Since I’ve ended up running for the Libertarian Party of Canada in the October 2015 Federal Election I’ve decided to add a “Governance” category here where I will post / repost my articles about this topic.
I recall a moment when I was on the Board to the Canadian Internet Registration Authority (CIRA) during a meeting another director quipped (I believe it was Conservative stumper Rick Anderson) when making some joke about the difference between the American and Canadian governance models “That’s why in the US it’s Life, Liberty and the Pursuit of Happiness but here in Canada it’s Peace, Order and Good Government” which earned cackles of laughter from around the table. Myself included. Both slogans do advertise laudable aims, sadly both nations have strayed widely from the path of their purported goals as to become grotesque caricatures of themselves.
For a long time I have been compiling a list of short, concise rules that I always thought , were a society to embrace them, could underpin a sound, thin layer of order and constrain Big Government.
Those maxims are as follows: Read more…
John Maynard Keynes is the grandfather of all modern mainstream economic thought. Richard Nixon was famously attributed as saying, “We are all Keynesians now” whilst slamming shut the gold window and launching the era of global fiat money. (Nixon didn’t really say this, it was actually Milton Friedman)
The phrase came back in vogue in the aftermath of the Global Financial Crisis when neo-Keynesians like Paul Krugman called for, and got, massive government and Central Bank intervention into the global economy in order to “save it”.
Back in 1930, Keynes looked out into the future and saw that with the proper management of the economy, monetary policy and the like, the world could attain a type of utopian stasis: Read more…
Gandhi was once asked, “What do you think about Western Civilization?” to which he famously replied “I think it’s a good idea.” He may as well have been talking about free market capitalism.
Capital in the 21st Century has hit the world like a new teen idol sensation. Everybody is drinking the Kool-Aid and it’s being held up as the most important book ever written on the subject of how runaway capitalism leads to wealth inequality. Paul Krugman of course, loves it. As does every head of state and political hack in the (formerly) free world. A text-book sized brick that can be condensed down to a couple bullet points: Read more…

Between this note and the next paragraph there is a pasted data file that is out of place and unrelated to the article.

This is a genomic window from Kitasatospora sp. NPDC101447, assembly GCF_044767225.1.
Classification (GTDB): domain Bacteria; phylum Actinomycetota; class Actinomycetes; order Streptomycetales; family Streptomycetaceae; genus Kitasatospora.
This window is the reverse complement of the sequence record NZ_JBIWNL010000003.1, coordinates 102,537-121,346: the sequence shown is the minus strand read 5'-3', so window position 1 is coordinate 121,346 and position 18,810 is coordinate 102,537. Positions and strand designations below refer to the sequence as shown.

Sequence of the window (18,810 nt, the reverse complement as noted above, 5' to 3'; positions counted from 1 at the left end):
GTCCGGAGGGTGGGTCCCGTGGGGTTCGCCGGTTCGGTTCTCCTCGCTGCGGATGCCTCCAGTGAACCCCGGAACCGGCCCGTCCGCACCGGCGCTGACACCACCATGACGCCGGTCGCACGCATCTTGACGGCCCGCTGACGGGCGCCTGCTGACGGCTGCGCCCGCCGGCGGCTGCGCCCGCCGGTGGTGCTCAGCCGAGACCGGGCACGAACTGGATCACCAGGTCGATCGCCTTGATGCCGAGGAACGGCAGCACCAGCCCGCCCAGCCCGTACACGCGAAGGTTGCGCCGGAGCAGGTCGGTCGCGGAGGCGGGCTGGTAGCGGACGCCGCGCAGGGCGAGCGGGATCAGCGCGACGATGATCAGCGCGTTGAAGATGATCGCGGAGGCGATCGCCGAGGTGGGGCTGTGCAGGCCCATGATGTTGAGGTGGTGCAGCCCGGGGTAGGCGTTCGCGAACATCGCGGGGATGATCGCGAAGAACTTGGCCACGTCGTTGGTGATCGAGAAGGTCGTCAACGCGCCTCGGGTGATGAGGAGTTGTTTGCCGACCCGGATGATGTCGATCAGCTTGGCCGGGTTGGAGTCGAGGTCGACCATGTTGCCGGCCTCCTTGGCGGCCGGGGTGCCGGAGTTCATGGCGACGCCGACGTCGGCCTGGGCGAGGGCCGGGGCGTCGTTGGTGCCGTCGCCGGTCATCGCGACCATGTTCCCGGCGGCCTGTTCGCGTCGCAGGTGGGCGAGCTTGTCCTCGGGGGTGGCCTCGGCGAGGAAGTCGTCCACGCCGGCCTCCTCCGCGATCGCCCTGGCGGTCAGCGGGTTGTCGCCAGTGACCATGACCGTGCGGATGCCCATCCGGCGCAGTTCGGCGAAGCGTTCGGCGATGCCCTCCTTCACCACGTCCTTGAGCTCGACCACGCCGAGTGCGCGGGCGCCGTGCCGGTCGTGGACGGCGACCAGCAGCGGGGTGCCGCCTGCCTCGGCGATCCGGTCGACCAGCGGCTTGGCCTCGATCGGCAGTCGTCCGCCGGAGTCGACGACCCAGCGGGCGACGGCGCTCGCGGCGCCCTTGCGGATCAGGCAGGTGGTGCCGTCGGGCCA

BoingBoing called it “A great punk anthem”. If I get hit by a bus tomorrow I won’t have to worry about “dying with my music inside me”, as this song and the video pretty much says all I have to say. On everything.
I must confess that I am getting a little worried about you
and everyone else that is reading this email. I believe the
stock market is going to continue to rally a bit more here.
It may go up another month or two or three in fact.
The S&P 500 closed at a new all-time high the other
day. Many of the fad momentum stocks that got hit hard in April
look like they want to bounce so that can help the market too.
Yes there is money to be made by making a trade here, but I
am very worried that very few people will take their profits and
will just end up getting smashed when the rally comes to an end. Read more…
How could the destruction of the single, largest chunk of the bitcoin economy be good for bitcoin, and good for free markets?
How can a market value of anywhere between 20% and 30% of the dollar value of entire bitcoin economy going up in smoke prove, finally, beyond a shadow of a doubt that purely free markets, unregulated from government intervention are superior in all ways to government regulated, centrally planned economies?
Our starting point, because people will go here almost immediately, is the utterly baseless assertion that had bitcoin only been regulated, this sort of thing would have never been happened. Read more…